Only peptides containing consensus N-linked glycosites (the N-X-T/S motif) are used to predict the potential N-linked glycosites from protein sequences in the database, and only the identified peptides containing the N-linked glycosites are used to map to the potential N-linked glycosites. Peptides not containing the sequon can come from three sources. The first is from peptides resulting from nonspecific isolation in the glycopeptide isolation procedure, the second from incorrect peptide sequence assignments (false positives), and the third from atypical N-linked glycosylation in which glycosylation occurs in sequences other than the consensus N-X-S/T motif such as N-X-C motif [42]. Currently, we exclude atypical N-linked glycopeptides in UniPep database because of lack of understanding of consensus atypical sequence motifs. Peptides not containing N-X-S/T motif were stored in PeptideAtlas [29,43], and peptide identification information including sequence, PeptideProphet, and number of times each sequence was identified was recorded and displayed in PeptideAtlas. A link to PeptideAtlas is provided for each identified peptide and protein in the column entitled 'Atlas'. This provides a number of links to other resources, such as ENSEMBLE, via PeptideAtlas (Figure 1).

It is understood that nearly all large-scale datasets obtained using high-throughput methods contain a certain fraction of false-positive data. Thus, estimation of false-positive error rates is a very important but often challenging task, particularly in cases in which data from different datasets are merged into a single database. The false-positive glycosites can be grouped into two sources. The first source is the data acquisition including isolation of nonspecific glycopeptides and analyses of the extracted peptides by MS. The glycosites in this group contain peptides that are correctly identified by SEQUEST search. Because N-linked glycosylation occurs in sequences containing the N-X-S/T motif, we filtered the identified peptides with this consensus glycosylation motif to reduce the false-positive peptides. The second source of false-positive glycosites is from peptides that are incorrectly identified by SEQEST search. In the present analysis, the false-positive error rate from SEQUEST search was estimated by the PeptideProphet statistical model. One significant advantage of establishing the automated infrastructure in this work is that computed peptide probabilities from PeptideProphet allow estimation of the likelihood of correct identification of each identified glycosite.

To assess the overall false-positive rate of identified N-linked glycosites using a particular probability threshold on the number of identified N-linked glycosites, we filtered the identified N-linked glycosites using PeptideProphet probability thresholds P ≥ 0.5, 0.8, 0.9, 0.95 and 0.99. Because protein glycosylation, in particular N-linked glycosylation, occurs in proteins destined for extracellular environments [25], we also calculated the fraction of N-linked glycosites that are derived from proteins predicted as 'intracellular proteins' or 'extracellular proteins'. Decreasing the probability threshold increases the number of unique N-linked glycosites identified as well as the false-positive rate estimated by the rate of incorrect assignment of N-linked glycosites to intracellular proteins. Table 3 indicates the number of unique N-linked glycosites derived from intracellular and extracellular proteins (including secreted proteins, cell surface proteins, and transmembrane proteins) as a function of the PeptideProphet probability values. As expected, we observed that the percentage of unique N-linked glycosites derived from intracellular proteins decreased while extracellular proteins increased with increasing stringency of the identification criteria (Figure 3). At the highest peptide probability score of 0.99 from SEQUEST search, 8% of the identified N-linked glycosites were from intracellular proteins (Figure 3). For comparison, of the 52,442 unique N-X-T/S motif containing potential N-linked glycosites from human protein database, 32,770 unique N-X-T/S N-linked glycosites are predicted to come from intracellular proteins, representing 62.5% of the total N-X-T/S motif containing sites (Tables 1 and 3, and Figure 3). This indicates that our glycopeptide capture method has significantly enriched the extracellular proteins, and the fraction of glycosites from intracellular proteins is a reasonable estimation of the overall false-positive rate that can result from peptide assignment from SEQUEST search, nonspecific glycopeptide isolation, and peptide analysis using MS/MS.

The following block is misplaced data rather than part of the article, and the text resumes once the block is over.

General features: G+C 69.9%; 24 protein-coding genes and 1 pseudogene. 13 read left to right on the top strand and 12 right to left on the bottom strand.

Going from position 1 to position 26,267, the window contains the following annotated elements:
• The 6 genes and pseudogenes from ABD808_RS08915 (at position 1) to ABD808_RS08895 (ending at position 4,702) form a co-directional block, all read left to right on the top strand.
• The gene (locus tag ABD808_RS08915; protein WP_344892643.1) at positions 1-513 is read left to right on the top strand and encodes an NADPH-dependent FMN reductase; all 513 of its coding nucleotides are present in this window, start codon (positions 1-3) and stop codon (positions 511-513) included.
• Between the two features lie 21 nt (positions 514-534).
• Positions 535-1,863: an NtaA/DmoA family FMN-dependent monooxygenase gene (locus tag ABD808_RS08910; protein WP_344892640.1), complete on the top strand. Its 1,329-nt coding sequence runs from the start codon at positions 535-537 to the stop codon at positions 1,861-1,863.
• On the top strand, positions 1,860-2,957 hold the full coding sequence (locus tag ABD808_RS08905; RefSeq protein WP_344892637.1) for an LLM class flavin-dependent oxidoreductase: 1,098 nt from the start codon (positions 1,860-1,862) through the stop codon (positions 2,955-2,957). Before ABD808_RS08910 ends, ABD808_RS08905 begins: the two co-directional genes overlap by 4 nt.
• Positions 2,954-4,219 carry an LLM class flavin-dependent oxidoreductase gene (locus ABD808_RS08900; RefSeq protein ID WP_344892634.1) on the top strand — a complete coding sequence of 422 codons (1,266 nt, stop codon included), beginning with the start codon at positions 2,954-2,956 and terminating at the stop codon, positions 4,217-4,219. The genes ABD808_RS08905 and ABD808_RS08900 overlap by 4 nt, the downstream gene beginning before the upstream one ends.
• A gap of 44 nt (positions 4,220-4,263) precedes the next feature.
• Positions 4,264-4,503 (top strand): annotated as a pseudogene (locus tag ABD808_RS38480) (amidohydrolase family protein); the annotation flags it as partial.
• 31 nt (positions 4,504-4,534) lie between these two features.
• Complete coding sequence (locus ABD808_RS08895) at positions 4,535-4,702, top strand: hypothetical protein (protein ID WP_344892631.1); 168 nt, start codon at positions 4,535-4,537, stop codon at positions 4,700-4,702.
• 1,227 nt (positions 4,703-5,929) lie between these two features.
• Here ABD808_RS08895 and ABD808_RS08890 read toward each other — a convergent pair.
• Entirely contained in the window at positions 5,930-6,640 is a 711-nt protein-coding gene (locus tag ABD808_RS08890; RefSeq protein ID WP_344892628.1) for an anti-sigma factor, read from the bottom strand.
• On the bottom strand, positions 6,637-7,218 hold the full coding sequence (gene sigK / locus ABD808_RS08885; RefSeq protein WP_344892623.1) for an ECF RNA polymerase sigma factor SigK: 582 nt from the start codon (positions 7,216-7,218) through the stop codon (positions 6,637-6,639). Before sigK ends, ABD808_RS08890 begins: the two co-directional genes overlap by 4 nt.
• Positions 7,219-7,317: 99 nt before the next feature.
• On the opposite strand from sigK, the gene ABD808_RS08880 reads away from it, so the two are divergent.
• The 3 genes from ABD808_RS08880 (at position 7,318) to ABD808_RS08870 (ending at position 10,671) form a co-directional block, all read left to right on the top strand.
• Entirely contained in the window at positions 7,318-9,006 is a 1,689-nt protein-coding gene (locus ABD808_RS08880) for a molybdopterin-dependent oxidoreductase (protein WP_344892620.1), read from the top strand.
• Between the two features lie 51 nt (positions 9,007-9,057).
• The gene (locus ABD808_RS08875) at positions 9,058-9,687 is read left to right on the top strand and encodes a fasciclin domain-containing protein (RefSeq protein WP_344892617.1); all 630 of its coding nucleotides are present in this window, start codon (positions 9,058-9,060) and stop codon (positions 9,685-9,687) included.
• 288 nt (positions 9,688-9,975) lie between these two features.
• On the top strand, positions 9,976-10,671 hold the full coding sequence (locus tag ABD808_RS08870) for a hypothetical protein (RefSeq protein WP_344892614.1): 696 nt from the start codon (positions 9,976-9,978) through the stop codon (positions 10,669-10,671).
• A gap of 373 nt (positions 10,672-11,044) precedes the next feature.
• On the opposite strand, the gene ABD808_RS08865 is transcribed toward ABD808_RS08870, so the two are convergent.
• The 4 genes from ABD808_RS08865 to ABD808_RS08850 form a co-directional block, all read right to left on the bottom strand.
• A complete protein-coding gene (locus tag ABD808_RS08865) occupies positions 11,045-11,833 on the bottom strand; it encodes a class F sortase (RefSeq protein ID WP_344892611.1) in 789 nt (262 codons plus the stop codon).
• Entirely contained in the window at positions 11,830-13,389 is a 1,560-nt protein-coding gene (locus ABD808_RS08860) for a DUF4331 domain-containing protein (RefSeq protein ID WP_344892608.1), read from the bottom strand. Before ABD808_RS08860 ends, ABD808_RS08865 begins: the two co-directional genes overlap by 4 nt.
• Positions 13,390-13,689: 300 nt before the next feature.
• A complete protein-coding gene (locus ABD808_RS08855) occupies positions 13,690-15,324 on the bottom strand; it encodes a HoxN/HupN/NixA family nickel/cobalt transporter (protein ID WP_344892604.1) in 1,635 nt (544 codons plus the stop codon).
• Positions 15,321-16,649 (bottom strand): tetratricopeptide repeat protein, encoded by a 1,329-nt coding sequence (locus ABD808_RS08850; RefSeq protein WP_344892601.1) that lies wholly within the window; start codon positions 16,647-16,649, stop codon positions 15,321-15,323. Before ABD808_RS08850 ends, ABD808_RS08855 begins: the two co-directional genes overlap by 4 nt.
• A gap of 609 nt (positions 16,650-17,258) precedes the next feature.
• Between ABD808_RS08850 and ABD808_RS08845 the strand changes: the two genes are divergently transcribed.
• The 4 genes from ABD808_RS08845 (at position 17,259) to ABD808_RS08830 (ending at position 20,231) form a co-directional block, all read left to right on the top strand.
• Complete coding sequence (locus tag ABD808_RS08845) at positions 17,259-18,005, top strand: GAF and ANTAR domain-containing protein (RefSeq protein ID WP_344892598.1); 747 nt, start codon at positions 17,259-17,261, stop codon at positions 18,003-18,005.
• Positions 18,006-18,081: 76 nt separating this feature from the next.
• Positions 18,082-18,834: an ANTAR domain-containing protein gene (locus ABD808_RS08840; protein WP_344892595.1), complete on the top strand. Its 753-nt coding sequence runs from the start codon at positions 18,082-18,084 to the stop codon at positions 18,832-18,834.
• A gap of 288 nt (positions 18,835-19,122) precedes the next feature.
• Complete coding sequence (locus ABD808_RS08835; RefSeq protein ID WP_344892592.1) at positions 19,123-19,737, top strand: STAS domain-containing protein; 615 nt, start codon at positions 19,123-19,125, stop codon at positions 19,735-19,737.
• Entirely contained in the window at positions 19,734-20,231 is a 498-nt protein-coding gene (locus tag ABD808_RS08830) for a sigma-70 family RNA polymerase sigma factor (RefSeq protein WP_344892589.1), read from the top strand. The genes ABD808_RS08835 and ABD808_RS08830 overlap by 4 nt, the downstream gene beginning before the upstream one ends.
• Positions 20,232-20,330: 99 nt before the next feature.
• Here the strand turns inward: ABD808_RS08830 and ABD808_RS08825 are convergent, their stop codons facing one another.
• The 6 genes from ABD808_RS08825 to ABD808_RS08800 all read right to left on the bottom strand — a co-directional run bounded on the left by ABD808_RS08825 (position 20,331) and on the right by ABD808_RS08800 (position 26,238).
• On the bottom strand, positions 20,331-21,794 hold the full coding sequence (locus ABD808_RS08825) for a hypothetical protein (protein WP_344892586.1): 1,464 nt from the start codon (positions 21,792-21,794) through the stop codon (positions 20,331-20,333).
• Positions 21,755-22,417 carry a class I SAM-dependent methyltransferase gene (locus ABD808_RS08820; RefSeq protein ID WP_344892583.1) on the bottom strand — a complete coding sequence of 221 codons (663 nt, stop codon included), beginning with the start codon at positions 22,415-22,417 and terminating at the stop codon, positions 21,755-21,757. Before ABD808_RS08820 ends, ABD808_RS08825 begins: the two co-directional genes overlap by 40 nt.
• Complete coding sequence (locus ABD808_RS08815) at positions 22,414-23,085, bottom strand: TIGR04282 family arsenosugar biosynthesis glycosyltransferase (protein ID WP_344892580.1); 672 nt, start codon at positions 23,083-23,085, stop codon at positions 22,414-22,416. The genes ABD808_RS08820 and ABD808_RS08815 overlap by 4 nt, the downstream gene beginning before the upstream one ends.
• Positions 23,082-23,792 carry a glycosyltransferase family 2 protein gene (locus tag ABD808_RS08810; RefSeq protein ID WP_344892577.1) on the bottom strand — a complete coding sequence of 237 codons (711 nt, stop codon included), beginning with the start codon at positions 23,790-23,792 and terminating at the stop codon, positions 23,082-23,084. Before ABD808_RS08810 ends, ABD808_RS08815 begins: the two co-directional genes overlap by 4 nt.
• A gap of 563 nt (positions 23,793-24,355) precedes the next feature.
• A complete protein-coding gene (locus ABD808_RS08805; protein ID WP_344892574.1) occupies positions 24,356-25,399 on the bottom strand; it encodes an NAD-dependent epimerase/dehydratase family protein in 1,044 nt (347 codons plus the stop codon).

Table 3. Number of unique N-linked glycosites and percentage of sites from intracellular or extracellular proteins using different peptide probability thresholds

thumbnailFigure 3. Ratio of identified N-linked glycosites identified from proteins predicted as intracellular proteins and extracellular proteins. The extracellular proteins include secreted proteins, cell surface proteins, and transmembrane proteins. The findings are expressed a function of probability stringency.